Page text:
5. In a recent survey from Stanford University’s Rock Center for Corporate Governance and The Conference Board, only 24 percent of senior managers and only eight percent of directors said they receive metric reports on their company’s social media activity.

Prompt’s arrrghhhhhhh factor:  Four bats.

Whether you’re using social media to promote your own business, or you’re active on behalf of a client, gathering data – summary, metric or otherwise – in an integral part of understanding and optimizing social media ROI (return on investment). If you aren’t tracking and analyzing your social media actions, then you won’t have the background to alter strategy and get the most out of social media’s business benefits. Simple and free tools (such as HootSuite or TwitSprout) make collecting social media information and metrics a breeze, and removes any room for excuses.

Tags: , , , , , , , , , , , , , , , , , ,
Posted in Boston, Communications consultancy opinion, Copywriting, Holidays, London, PR Practices, Technology, Twitter | Comments Off on Toil and trouble: Five scary PR and marketing facts

 

By

October 12th, 2012

Social media buzz and the 2012 presidential election

Social media buzz and the 2012 presidential election

Social media has so many different purposes and each user’s habits are unique.  From communicating with family and catching up with old friends to sharing content and breaking news, it is one of the easiest ways to connect with friends, family, and strangers alike.

As most of us know, Election Day is less than a month away, and the presidential and vice presidential debates are flooding the TV channels around the US.  However, it’s not just TV talking-heads that are having an input – opinions of candidates, issues and everything in between are being shared by all types of people across social media, specifically Twitter.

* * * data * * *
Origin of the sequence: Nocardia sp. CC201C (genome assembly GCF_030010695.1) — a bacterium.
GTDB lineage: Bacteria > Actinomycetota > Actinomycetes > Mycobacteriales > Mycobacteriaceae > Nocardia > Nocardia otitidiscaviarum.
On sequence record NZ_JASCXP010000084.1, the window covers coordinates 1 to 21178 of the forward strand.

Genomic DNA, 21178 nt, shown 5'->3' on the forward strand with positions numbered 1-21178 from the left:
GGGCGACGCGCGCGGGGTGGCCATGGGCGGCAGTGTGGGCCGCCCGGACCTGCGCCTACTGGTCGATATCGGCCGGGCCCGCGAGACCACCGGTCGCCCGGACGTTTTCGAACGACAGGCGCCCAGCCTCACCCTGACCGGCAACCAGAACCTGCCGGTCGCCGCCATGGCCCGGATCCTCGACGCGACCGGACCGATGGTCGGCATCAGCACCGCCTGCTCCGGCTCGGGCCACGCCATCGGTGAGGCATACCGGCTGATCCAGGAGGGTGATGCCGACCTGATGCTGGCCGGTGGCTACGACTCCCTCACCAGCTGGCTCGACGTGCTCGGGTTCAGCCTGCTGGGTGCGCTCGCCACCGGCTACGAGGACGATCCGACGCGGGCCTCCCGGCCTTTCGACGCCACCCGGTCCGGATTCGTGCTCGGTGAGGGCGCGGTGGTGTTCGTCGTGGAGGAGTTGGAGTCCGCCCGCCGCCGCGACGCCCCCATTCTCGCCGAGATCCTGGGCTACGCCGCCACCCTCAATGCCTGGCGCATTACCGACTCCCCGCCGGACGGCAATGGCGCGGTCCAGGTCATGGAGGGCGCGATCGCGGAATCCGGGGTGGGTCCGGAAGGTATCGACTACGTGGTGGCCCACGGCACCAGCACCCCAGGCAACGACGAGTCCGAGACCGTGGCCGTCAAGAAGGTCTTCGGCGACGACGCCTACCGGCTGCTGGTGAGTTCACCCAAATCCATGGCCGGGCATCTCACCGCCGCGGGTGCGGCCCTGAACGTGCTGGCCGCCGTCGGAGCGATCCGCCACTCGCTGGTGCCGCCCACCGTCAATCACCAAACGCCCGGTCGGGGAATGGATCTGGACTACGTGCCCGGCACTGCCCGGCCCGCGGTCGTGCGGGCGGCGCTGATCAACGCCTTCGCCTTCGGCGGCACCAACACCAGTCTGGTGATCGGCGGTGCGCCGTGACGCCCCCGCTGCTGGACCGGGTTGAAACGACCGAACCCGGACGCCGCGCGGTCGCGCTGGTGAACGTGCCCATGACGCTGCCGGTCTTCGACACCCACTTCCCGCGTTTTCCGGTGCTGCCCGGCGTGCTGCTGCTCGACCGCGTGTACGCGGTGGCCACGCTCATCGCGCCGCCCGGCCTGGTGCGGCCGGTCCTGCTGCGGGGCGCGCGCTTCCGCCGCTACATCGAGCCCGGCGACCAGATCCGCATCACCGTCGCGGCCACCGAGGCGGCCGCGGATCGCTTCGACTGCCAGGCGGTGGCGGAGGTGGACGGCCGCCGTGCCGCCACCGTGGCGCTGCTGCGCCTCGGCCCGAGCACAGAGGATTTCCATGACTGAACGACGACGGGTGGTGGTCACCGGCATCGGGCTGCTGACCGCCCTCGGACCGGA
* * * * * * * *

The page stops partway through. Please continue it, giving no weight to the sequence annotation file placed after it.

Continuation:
Social media buzz hits the 2012 presidential and vice presidential debates.

The Pew Research Institute reports that 66% of online adults and 80% of online teens use social media.  With Facebook reaching one billion users just last week, social media is being used now more than ever.  With the presidential election in full swing, it seems users have one eye on the television and the other on their computer or smart phone, typing their opinions on every move the candidates make.  The Twitter blog reported that the first presidential debate, on October 3, was the most tweeted about event in US politics, with 10 million tweets.  The conversation consisted of a wide variety of topics, leaving nothing to the imagination – and yes, this includes Big Bird.

The first and only vice presidential debate aired yesterday, and there were 4 million tweets – featuring opinions on everything from foreign policy and tax reform, to Paul Ryan’s water drinking habits and Joe Biden’s laugh.  The debate saw the highest tweet per minute rating (58,275) when Biden asked Ryan, “Now you’re Jack Kennedy?”

The numbers surrounding the debates and Twitter usage are astounding proof that social media isn’t going anywhere, anytime soon.  With the number of new users joining the Twitter-sphere growing each day, the possibility of the second presidential debate nabbing the title for most tweeted-about event in US politics seems very likely.

For the latest news in PR, marketing, tech and even the presidential debates, be sure to follow the Prompt team on Twitter: @PromptBoston or @PromptLondon. Don’t be shy – tweet us your thoughts on social media today!

Tags: , , , , , , , , , , , , , , , , ,
Posted in Boston, Communications consultancy opinion, Events, Media, Technology, Twitter | Comments Off on Social media buzz and the 2012 presidential election

 

By

September 21st, 2012

It’s all about ad:tech